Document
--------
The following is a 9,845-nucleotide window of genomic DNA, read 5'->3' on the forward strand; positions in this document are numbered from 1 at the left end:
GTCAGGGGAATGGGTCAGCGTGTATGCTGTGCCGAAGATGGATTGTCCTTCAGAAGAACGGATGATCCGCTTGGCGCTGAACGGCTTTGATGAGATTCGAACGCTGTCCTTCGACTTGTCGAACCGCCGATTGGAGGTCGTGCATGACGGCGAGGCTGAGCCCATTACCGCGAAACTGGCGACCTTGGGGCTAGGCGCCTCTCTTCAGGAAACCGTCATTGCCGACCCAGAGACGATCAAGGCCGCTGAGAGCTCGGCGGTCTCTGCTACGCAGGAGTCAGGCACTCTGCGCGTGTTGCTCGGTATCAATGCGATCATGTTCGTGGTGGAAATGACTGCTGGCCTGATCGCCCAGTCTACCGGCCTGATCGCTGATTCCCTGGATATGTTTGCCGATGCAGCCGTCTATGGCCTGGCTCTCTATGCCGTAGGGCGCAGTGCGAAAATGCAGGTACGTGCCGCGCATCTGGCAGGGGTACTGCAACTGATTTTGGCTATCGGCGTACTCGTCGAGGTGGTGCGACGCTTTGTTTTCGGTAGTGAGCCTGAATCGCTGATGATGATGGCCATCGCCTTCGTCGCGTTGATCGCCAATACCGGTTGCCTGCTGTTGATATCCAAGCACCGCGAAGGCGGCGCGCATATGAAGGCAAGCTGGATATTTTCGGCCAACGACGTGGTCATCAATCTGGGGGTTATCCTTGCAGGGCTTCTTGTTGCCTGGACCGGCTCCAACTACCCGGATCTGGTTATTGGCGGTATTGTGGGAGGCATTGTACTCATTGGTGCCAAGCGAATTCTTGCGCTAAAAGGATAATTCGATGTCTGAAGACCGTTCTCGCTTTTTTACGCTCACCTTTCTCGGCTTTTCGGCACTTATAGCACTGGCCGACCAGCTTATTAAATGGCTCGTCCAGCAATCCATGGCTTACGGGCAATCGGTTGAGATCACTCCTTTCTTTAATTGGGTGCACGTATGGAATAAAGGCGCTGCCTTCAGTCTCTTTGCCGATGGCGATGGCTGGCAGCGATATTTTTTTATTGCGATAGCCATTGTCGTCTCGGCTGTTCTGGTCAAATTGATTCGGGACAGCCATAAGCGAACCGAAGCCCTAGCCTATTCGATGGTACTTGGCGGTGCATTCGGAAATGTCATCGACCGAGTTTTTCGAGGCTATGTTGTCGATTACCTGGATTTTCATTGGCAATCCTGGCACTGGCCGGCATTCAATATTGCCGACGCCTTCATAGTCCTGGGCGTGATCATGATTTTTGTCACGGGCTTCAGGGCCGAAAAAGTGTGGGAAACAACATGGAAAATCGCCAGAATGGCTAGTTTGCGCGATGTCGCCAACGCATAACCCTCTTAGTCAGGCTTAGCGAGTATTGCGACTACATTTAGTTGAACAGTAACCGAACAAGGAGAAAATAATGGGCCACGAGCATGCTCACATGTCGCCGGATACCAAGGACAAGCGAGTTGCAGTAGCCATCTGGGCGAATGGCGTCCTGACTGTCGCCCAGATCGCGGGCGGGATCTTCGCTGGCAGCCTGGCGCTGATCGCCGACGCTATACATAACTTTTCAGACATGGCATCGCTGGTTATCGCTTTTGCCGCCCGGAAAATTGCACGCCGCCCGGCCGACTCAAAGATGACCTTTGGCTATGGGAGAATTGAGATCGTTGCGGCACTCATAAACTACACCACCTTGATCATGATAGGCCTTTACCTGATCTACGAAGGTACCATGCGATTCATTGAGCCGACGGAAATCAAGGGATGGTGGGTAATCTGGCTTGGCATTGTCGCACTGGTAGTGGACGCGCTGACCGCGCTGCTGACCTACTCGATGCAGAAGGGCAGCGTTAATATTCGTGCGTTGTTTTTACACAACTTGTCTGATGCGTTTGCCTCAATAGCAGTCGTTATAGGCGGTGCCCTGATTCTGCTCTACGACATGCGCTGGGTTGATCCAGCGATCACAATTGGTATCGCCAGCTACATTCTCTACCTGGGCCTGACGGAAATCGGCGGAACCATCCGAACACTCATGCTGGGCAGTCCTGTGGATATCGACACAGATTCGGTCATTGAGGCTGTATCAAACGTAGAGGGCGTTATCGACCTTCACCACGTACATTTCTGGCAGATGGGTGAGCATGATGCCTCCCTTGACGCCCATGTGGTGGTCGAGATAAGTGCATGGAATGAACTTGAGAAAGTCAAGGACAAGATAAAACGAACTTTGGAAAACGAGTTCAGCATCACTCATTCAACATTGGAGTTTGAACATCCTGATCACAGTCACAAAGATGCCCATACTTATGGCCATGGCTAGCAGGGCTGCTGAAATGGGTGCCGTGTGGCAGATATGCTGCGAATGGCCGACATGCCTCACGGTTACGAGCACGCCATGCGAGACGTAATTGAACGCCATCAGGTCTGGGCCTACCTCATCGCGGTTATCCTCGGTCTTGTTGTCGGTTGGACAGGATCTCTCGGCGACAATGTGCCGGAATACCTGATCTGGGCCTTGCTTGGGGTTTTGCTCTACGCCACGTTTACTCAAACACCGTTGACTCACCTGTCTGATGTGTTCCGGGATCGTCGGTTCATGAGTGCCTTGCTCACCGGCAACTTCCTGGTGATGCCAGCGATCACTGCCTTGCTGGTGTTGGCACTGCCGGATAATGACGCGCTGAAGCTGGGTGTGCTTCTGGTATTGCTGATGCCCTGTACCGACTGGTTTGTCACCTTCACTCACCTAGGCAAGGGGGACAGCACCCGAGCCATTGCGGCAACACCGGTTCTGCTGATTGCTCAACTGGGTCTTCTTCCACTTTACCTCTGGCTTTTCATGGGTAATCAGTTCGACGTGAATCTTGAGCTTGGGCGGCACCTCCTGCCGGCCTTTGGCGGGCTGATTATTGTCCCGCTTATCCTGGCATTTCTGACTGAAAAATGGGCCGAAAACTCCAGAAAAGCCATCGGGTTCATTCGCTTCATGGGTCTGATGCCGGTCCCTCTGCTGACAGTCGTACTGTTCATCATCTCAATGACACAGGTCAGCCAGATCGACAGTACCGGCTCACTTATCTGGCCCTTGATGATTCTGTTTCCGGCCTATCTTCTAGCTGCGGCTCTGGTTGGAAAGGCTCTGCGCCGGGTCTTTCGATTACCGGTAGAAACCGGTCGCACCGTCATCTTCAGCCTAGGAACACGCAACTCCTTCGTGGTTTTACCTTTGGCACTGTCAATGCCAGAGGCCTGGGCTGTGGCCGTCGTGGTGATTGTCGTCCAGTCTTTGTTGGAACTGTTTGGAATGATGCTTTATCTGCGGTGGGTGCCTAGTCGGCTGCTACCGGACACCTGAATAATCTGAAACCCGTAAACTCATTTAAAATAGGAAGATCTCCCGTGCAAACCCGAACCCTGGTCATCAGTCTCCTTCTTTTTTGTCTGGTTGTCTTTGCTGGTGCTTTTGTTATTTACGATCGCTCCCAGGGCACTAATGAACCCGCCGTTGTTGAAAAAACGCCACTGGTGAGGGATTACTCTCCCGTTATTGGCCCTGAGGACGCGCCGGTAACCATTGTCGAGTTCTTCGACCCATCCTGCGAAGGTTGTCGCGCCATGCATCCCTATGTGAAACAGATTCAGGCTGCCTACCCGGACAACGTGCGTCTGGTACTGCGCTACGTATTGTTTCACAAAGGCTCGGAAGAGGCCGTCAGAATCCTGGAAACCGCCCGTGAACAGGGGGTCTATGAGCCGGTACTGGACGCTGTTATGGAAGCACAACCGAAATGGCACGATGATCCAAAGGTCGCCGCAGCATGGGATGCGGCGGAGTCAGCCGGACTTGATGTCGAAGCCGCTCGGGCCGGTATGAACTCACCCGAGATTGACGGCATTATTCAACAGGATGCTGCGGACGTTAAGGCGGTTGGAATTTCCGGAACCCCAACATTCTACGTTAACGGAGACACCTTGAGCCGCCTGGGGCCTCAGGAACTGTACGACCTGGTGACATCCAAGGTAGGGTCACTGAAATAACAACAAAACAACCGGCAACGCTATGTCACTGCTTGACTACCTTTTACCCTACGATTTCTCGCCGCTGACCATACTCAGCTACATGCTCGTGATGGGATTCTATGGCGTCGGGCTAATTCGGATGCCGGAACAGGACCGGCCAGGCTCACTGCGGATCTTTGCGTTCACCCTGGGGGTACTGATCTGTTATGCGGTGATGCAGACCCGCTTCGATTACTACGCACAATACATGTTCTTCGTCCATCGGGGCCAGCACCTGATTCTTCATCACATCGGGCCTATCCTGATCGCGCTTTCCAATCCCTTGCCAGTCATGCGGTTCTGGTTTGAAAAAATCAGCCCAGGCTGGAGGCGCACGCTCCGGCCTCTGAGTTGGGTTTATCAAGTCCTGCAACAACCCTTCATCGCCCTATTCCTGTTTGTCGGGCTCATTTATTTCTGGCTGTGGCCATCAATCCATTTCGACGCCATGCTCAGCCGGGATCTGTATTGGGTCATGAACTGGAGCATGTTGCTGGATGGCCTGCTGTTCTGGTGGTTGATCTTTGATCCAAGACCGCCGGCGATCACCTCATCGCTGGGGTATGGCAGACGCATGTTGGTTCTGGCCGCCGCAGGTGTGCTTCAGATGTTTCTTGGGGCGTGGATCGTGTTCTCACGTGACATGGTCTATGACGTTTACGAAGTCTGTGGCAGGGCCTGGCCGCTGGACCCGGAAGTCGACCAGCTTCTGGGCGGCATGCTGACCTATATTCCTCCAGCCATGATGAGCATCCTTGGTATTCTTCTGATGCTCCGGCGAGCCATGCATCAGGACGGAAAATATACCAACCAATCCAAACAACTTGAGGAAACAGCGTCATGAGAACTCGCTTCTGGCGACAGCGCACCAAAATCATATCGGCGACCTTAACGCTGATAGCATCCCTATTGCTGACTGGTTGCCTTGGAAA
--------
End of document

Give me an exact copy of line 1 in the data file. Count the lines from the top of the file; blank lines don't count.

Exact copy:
The following is a 9,845-nucleotide window of genomic DNA, read 5'->3' on the forward strand; positions in this document are numbered from 1 at the left end: